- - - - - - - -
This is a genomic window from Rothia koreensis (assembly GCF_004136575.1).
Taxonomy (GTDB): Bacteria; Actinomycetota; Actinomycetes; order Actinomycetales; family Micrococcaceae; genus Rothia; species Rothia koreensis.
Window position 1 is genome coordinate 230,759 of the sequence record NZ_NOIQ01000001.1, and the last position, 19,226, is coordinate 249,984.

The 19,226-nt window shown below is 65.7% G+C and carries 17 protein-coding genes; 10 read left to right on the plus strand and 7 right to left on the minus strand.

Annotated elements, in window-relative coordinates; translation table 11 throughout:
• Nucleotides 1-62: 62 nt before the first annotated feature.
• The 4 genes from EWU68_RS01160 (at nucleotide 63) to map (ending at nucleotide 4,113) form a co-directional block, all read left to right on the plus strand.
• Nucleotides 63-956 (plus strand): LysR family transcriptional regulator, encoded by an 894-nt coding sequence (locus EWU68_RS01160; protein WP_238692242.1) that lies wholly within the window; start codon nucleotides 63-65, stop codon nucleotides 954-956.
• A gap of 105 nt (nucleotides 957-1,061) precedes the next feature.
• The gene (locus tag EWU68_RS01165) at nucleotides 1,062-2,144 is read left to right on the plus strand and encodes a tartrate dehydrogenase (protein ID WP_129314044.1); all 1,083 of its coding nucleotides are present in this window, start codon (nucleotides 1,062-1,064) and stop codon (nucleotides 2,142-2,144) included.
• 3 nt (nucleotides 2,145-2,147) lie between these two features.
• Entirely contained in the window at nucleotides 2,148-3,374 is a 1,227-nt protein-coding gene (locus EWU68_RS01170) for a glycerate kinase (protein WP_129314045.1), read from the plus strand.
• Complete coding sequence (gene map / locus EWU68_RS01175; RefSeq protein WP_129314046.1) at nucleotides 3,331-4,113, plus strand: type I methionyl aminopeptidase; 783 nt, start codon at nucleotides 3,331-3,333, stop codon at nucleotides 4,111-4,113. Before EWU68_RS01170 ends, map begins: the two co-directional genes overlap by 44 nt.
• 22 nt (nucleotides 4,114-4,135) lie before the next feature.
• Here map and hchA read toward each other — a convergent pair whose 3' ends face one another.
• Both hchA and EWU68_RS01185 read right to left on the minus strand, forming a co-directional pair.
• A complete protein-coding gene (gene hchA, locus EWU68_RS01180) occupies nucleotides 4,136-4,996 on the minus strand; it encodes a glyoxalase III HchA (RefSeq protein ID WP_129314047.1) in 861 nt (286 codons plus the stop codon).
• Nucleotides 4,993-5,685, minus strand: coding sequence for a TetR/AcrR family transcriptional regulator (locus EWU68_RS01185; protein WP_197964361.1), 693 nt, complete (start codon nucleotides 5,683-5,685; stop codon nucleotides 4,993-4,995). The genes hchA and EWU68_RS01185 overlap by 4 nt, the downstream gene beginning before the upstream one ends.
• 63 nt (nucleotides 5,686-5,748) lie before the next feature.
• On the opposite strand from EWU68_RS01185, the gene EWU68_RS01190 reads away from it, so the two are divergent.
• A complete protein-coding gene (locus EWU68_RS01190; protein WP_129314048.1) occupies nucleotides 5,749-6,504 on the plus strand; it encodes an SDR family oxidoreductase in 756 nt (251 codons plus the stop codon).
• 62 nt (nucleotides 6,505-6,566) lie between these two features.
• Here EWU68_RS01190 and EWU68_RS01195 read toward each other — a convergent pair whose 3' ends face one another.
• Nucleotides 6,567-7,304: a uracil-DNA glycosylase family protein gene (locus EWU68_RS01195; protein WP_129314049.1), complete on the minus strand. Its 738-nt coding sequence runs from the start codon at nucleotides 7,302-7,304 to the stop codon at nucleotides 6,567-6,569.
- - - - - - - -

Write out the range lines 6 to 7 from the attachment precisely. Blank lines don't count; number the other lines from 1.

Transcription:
• Nucleotides 1-62: 62 nt before the first annotated feature.
• The 4 genes from EWU68_RS01160 (at nucleotide 63) to map (ending at nucleotide 4,113) form a co-directional block, all read left to right on the plus strand.